How to Use PDFs with Revit
By Terry Jiracek, CAD Designer – You are working in Revit on a project that is nearing the final deadline and time is of the essence. The final detail you want to include is in PDF format, but Revit generally does not support PDF files. What should you do?
You could redraw the detail, but you might miss your deadline. If only there was a way to import the PDF into Revit, you would not have to worry about missing your deadline.
Rest assured, there are ways to incorporate the desired system details and stay on deadline.
Software Versions Matter
If you are using Revit 2020 or newer, you are in luck as direct PDF import is supported in Revit. Follow these steps:
- Select the 2D drawing view where you want the information to appear.
- Browse to “Insert” > Import > “PDF.”
- Select the PDF file you want to place on the drawing.
• This file must be an un-locked version in order to be imported. If it is not unlocked, there are other solutions available that are used for pre-2020 Revit (see below).
• If the PDF is a multi-sheet PDF, you have the choice to select the information desired – via thumbnail – in the previewer prior to placing it.
For the pre-2020 Revit users, a few solutions are available to support PDF-based data in Revit:
- Convert the PDF into an image file as a BMP, JPG, JPEG, PNG, or TIF.
• This solution typically requires the use of PDF creator software with features that support extension generation like Blue Beam or Adobe Acrobat Pro.
• Image files can become grainy, though easily imported to Revit via Insert > Import panel and selection of the “Image Button.”
- Convert the PDF into a DWG via AutoCAD:
1) Use the “PDFIMPORT” command to convert your PDF into a DWG file that can be used in Revit.
TIP: the PDF source file must be un-locked to allow importing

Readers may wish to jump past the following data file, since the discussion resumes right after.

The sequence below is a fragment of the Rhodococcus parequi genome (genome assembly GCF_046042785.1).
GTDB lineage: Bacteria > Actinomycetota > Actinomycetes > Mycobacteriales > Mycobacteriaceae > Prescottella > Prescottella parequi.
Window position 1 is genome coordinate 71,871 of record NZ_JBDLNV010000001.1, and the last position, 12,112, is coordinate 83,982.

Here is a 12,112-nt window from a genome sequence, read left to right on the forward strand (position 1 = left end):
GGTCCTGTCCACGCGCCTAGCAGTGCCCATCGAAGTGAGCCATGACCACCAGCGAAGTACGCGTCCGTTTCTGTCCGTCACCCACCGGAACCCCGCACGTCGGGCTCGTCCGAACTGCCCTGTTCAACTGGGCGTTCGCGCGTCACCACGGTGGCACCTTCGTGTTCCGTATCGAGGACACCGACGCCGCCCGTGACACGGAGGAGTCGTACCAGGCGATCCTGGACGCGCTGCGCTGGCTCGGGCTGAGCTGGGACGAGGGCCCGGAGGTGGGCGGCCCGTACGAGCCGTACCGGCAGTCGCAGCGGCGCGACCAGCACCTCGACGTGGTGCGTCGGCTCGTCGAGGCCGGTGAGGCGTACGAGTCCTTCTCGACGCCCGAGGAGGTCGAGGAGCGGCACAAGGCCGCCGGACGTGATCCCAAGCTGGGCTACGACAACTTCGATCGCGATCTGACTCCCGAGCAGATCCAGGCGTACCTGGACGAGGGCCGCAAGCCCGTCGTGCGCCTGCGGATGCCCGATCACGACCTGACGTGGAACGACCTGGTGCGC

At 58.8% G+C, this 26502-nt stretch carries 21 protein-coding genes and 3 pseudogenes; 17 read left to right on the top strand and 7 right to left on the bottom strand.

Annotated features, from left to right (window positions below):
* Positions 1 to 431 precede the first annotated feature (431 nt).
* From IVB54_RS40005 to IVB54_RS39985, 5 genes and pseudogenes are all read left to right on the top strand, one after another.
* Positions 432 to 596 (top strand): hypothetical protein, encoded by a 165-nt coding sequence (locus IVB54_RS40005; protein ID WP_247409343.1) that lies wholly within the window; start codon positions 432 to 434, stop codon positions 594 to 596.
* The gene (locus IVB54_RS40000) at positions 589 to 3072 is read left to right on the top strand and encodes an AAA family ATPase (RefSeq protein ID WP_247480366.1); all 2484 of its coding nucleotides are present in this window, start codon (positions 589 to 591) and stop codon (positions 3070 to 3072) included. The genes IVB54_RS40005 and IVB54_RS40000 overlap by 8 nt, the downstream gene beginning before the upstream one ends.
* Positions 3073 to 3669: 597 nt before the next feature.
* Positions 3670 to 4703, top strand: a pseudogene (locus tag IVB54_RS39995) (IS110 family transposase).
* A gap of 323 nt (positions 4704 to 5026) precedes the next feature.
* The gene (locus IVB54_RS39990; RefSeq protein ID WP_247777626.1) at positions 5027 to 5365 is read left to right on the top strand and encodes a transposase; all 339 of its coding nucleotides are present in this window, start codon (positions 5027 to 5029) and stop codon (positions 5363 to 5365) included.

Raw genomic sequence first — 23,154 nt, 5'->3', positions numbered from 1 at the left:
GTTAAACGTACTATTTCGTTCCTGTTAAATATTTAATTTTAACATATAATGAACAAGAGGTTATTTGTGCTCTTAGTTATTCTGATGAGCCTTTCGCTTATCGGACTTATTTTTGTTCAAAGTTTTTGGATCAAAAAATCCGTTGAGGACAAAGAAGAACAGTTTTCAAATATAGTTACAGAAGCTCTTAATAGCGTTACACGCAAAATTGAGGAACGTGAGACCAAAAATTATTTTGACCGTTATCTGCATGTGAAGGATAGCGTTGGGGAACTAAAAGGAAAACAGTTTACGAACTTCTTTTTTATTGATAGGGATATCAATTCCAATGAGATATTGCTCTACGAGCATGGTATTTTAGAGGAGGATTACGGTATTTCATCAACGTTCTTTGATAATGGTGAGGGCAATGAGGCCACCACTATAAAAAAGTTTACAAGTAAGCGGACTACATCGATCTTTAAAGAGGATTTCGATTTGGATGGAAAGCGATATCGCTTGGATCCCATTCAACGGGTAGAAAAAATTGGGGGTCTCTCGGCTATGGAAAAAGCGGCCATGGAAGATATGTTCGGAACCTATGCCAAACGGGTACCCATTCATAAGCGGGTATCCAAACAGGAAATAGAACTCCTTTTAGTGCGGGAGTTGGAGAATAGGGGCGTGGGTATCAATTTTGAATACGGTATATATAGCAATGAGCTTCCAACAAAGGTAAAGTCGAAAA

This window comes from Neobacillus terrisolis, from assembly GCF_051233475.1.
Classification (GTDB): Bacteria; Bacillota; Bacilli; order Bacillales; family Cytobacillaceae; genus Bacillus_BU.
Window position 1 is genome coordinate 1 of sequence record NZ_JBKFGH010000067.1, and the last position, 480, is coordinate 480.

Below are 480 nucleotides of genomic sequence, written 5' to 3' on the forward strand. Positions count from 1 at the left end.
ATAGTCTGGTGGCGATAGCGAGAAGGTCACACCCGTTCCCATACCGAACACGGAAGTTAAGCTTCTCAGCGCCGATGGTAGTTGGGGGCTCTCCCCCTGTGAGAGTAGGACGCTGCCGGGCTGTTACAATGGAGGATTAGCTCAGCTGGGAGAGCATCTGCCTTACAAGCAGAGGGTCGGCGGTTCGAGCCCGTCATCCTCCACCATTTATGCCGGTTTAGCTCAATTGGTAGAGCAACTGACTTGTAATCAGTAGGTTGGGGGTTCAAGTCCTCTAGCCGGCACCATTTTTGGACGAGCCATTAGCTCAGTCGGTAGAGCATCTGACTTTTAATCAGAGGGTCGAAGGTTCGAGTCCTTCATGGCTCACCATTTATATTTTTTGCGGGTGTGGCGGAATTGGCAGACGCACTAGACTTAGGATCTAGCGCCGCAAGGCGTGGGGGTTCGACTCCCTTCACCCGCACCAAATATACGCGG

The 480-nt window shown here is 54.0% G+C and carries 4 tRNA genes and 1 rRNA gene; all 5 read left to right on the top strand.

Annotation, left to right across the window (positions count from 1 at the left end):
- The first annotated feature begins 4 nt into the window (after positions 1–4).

2) Link the created file into your Revit job
One Size Does Not Fit All
As many engineering designers know, “one size fits all” does not necessarily apply when it comes to working in Revit. Importing issues are constant and end-users need to be savvy when it comes to the different pieces and requirements such as the PDF itself, the version of the software, and the desired look of the document prior to selecting an approach.
Since much of this work is artistic in nature, no one solution will produce the same desired output appearance every time. Nor are the presented solutions for daily problems the only available options.
All problems, as tedious as they may be, come with many forms of rewarding creative solutions! Take comfort knowing that by using this method, you can meet your project deadline while your desired design information is portrayed without the extra time and effort required to create the media from scratch.
Terry Jiracek is an electrical CAD designer in Morrison-Maierle’s Billings office Buildings Market Group. He specializes in design with Revit and enjoys seeing a building project transform from digital format to free standing solid form. When he is not in the office he likes getting outdoors, particularly camping with his family.
Technical review of this article provided by Jeff Kraft, PE, LEED AP, LC